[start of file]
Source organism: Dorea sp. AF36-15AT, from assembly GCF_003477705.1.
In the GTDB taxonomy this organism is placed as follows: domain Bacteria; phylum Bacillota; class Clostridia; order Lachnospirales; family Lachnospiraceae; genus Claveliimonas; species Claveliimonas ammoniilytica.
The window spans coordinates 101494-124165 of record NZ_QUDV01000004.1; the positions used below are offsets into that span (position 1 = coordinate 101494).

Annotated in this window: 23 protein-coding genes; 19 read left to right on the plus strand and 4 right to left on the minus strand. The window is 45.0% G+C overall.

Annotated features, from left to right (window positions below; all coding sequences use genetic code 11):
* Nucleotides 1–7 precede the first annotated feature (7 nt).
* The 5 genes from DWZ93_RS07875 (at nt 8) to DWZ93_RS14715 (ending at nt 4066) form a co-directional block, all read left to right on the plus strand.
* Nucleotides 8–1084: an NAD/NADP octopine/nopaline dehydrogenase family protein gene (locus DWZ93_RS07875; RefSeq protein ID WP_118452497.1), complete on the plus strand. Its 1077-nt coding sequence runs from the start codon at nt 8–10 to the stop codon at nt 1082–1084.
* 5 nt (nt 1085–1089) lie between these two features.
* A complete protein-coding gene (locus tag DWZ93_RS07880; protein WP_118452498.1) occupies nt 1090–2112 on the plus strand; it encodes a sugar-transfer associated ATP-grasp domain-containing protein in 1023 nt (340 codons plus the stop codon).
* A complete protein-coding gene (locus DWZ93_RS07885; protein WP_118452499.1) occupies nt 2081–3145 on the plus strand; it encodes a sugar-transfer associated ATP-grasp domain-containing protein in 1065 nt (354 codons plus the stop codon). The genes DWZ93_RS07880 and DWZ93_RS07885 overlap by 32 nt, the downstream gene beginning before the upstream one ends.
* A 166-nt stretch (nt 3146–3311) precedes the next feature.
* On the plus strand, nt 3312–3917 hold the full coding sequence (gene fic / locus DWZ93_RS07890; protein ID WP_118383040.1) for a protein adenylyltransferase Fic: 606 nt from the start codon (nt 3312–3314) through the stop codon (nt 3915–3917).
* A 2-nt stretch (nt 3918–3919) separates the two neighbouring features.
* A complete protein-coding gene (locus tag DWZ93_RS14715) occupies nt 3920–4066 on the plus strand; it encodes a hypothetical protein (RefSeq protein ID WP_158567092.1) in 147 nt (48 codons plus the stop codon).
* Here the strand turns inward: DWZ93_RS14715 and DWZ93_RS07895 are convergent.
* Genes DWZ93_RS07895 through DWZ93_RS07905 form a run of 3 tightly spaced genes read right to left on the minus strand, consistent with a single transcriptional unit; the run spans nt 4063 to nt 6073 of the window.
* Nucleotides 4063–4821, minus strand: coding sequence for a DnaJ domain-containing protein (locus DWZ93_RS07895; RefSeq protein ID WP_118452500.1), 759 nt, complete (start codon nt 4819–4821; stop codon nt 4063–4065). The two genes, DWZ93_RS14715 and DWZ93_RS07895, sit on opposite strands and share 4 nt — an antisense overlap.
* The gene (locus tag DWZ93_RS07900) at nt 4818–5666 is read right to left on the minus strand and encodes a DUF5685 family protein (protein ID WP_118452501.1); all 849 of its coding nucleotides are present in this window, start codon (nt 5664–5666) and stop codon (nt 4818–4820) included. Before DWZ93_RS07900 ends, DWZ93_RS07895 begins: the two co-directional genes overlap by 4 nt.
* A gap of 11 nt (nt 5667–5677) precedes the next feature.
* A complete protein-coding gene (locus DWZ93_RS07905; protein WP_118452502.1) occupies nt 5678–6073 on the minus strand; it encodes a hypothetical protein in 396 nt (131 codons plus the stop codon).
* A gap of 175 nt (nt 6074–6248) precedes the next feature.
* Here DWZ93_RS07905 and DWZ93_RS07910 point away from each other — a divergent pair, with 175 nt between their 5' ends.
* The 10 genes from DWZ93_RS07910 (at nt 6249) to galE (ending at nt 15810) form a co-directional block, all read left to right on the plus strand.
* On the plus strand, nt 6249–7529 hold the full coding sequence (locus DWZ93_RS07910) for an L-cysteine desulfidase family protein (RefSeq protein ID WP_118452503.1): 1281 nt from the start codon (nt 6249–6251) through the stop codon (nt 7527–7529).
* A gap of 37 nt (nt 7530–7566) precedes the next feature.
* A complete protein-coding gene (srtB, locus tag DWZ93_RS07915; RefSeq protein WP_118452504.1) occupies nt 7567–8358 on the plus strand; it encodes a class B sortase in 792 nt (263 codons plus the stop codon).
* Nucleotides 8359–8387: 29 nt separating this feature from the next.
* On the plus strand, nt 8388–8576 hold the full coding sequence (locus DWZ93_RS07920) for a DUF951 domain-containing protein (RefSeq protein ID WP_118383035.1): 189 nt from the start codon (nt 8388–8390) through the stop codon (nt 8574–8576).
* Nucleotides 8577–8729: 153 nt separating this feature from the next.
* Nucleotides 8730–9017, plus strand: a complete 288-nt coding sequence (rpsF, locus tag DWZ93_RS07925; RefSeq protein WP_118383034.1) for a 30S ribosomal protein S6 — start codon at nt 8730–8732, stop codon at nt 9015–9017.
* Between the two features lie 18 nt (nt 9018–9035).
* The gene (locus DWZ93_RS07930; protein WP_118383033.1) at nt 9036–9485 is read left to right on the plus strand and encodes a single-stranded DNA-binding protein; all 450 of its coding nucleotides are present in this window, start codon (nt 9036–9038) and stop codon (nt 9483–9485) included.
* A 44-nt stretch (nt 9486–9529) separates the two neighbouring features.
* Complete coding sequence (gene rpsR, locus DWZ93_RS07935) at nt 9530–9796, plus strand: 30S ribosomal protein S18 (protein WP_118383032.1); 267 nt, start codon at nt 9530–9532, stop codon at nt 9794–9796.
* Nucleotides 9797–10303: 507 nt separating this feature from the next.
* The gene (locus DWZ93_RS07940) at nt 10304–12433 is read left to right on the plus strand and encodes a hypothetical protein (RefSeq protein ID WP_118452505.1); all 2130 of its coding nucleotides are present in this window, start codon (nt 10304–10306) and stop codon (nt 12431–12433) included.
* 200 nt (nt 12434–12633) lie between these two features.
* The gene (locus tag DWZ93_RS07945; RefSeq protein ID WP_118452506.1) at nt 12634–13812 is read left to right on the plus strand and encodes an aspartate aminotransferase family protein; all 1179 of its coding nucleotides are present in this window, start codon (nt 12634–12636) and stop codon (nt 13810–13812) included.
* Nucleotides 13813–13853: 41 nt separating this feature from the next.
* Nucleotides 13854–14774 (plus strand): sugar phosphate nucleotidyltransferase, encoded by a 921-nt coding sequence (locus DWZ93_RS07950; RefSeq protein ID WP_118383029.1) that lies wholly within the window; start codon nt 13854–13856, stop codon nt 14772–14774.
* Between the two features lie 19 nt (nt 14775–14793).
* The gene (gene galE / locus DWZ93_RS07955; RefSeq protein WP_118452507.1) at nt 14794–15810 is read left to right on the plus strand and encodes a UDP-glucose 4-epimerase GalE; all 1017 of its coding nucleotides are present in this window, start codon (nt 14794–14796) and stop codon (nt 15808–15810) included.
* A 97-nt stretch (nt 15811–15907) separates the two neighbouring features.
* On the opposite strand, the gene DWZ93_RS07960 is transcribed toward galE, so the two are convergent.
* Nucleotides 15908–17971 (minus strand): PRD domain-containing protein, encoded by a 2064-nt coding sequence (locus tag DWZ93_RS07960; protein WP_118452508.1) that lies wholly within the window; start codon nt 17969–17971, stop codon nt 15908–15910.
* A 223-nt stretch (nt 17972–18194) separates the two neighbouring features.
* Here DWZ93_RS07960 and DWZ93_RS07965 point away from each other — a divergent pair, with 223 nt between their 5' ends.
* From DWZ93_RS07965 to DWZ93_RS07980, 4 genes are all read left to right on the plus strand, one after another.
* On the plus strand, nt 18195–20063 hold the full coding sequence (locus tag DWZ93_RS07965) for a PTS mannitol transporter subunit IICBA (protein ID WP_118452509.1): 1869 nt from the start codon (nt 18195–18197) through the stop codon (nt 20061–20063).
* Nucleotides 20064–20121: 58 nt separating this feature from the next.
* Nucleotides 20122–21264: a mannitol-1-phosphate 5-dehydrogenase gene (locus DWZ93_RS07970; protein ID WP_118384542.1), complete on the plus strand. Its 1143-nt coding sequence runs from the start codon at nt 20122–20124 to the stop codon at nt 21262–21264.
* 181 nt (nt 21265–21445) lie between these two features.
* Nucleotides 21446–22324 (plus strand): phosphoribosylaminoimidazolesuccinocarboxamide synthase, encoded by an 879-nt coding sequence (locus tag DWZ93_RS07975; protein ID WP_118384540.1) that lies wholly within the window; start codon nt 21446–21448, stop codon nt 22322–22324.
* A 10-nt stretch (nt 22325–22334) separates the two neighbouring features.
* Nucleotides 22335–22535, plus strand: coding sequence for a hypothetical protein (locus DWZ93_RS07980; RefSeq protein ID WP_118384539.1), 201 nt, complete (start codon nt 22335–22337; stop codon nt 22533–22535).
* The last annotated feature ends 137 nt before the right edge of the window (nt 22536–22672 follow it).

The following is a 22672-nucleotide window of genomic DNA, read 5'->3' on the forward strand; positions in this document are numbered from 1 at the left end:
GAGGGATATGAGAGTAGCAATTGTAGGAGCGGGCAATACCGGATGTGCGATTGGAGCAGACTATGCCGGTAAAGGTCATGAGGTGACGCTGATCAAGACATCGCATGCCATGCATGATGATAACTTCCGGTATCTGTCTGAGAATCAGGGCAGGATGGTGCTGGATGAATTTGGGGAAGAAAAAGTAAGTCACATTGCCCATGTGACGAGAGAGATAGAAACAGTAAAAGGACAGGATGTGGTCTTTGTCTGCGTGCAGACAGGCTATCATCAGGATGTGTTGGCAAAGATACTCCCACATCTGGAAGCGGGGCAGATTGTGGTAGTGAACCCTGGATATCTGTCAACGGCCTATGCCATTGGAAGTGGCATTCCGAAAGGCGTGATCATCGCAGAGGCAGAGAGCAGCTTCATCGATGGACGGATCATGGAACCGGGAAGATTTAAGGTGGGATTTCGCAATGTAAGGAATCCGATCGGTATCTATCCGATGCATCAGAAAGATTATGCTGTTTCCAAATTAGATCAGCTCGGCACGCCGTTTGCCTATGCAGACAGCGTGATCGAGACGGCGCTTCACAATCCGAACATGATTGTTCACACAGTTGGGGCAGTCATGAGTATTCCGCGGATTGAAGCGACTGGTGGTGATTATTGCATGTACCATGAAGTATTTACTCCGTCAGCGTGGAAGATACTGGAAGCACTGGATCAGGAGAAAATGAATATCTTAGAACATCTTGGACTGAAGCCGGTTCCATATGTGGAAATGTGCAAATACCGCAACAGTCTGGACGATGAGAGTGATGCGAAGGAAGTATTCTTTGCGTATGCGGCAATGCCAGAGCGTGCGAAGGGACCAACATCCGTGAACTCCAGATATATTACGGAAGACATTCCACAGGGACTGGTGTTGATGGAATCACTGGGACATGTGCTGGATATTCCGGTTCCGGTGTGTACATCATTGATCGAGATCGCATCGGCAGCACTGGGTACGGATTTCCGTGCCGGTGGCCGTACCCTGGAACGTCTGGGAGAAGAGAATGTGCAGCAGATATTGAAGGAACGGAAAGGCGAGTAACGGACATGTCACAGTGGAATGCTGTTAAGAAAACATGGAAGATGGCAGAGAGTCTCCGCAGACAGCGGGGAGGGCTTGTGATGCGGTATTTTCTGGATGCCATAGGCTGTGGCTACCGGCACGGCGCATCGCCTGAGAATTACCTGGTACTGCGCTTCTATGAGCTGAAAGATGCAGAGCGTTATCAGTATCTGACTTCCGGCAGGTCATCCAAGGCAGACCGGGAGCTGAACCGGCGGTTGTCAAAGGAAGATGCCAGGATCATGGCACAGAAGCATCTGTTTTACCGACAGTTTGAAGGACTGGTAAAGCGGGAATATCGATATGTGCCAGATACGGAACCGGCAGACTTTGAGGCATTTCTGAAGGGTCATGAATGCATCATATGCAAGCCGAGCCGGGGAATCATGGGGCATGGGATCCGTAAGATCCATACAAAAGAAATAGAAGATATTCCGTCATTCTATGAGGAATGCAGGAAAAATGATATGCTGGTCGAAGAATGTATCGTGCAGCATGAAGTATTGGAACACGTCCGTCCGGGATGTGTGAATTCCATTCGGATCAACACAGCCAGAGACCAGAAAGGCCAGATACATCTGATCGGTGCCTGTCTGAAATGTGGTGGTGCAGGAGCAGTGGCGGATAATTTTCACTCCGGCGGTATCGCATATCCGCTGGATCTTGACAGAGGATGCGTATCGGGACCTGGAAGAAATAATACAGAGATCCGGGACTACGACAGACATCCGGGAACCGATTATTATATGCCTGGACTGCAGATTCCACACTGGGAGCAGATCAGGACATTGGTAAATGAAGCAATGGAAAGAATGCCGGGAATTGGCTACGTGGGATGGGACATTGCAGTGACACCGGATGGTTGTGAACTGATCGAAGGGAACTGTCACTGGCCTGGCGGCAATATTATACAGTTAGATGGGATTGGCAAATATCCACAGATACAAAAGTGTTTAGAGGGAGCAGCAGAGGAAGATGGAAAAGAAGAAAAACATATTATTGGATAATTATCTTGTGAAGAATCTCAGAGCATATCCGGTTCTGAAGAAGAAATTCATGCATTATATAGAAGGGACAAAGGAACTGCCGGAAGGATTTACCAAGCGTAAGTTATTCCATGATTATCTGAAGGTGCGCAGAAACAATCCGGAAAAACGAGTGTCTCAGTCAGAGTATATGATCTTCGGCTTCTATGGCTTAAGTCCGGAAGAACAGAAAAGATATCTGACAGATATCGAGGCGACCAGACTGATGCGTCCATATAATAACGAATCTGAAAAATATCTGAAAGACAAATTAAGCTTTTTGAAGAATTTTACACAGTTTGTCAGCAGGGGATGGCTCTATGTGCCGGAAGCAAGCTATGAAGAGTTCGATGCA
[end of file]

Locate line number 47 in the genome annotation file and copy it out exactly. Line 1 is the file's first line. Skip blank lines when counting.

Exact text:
* A 223-nt stretch (nt 17972–18194) separates the two neighbouring features.